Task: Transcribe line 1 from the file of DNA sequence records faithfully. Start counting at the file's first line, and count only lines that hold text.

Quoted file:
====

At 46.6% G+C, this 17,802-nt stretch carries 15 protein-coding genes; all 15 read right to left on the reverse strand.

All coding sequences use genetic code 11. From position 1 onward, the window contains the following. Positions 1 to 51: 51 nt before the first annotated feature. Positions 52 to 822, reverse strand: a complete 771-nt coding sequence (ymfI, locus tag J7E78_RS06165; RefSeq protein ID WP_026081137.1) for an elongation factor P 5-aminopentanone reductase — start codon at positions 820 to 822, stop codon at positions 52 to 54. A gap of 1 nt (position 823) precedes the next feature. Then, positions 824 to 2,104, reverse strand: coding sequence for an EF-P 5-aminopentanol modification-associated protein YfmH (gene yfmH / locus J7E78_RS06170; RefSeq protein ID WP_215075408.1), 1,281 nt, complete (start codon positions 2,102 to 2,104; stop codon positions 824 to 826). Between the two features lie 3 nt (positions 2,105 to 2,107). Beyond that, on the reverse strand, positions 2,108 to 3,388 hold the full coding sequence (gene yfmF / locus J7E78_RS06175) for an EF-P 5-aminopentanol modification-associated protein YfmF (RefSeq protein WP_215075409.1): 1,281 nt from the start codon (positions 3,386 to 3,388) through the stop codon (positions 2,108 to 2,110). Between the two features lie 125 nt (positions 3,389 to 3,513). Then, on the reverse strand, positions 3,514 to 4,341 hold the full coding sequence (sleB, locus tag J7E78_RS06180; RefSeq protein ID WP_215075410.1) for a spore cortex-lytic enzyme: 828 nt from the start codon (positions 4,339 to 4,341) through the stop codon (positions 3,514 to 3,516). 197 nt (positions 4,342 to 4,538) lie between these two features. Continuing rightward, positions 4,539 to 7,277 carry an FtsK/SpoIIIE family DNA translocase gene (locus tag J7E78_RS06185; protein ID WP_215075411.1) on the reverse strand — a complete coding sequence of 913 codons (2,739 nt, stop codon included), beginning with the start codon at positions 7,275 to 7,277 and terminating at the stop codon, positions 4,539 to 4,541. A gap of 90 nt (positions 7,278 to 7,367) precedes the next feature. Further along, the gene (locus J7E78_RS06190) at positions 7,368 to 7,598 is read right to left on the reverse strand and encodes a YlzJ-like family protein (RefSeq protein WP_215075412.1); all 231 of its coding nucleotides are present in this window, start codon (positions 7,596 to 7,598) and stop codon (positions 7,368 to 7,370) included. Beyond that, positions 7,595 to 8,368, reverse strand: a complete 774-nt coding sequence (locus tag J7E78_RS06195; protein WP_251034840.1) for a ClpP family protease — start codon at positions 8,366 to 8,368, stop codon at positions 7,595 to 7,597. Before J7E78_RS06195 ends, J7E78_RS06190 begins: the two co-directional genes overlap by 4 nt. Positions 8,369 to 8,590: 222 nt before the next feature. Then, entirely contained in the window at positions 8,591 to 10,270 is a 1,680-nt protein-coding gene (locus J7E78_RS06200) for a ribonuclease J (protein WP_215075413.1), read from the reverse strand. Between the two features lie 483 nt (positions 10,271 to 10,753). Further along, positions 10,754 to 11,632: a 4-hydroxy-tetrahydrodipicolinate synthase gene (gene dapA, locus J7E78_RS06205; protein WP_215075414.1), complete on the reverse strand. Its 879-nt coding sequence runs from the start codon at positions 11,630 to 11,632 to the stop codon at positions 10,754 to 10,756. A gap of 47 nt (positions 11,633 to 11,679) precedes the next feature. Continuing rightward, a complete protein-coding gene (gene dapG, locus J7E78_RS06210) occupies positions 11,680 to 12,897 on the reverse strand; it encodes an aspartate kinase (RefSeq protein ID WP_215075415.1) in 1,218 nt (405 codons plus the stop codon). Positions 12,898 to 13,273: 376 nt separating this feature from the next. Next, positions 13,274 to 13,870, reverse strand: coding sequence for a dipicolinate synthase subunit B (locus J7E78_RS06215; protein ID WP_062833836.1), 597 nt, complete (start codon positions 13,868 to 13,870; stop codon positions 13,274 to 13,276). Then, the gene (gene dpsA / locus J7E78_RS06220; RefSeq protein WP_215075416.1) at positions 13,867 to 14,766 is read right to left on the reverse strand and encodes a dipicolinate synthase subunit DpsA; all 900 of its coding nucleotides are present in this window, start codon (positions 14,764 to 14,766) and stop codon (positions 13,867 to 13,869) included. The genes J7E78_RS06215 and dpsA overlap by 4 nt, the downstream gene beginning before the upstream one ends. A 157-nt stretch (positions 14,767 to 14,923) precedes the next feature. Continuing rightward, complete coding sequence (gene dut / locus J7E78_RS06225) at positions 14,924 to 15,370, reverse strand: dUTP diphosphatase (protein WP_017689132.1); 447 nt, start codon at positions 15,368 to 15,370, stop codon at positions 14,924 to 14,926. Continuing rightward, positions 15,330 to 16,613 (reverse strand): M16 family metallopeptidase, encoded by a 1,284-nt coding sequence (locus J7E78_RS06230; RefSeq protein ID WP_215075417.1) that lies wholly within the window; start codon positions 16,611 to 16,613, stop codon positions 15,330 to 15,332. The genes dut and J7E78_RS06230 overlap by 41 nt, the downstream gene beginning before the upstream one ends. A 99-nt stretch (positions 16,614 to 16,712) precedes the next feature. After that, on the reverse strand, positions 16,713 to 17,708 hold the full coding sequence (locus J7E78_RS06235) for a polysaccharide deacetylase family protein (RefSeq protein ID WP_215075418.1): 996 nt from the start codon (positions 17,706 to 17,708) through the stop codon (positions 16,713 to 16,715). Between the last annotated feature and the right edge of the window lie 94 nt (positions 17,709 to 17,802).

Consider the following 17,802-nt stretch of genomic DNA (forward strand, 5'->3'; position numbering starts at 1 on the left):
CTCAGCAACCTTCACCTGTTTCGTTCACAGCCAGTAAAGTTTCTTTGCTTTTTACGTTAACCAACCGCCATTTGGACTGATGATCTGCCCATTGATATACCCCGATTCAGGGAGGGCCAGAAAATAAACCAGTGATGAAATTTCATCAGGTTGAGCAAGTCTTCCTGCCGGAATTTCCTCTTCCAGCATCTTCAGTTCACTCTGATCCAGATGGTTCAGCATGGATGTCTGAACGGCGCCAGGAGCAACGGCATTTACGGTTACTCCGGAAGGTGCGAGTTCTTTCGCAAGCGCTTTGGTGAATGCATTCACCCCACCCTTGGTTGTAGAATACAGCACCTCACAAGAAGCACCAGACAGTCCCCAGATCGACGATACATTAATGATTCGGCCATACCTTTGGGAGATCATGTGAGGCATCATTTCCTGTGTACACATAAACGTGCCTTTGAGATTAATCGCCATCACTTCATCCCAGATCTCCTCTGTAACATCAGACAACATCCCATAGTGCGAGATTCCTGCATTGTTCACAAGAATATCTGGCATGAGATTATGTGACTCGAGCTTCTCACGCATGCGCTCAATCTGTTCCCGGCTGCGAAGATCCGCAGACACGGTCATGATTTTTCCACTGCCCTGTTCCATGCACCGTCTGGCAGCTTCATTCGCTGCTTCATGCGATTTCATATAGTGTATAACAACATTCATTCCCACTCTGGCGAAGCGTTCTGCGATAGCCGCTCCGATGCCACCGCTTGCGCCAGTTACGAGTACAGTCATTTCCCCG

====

At 46.6% G+C, this 17,802-nt stretch carries 15 protein-coding genes; all 15 read right to left on the reverse strand.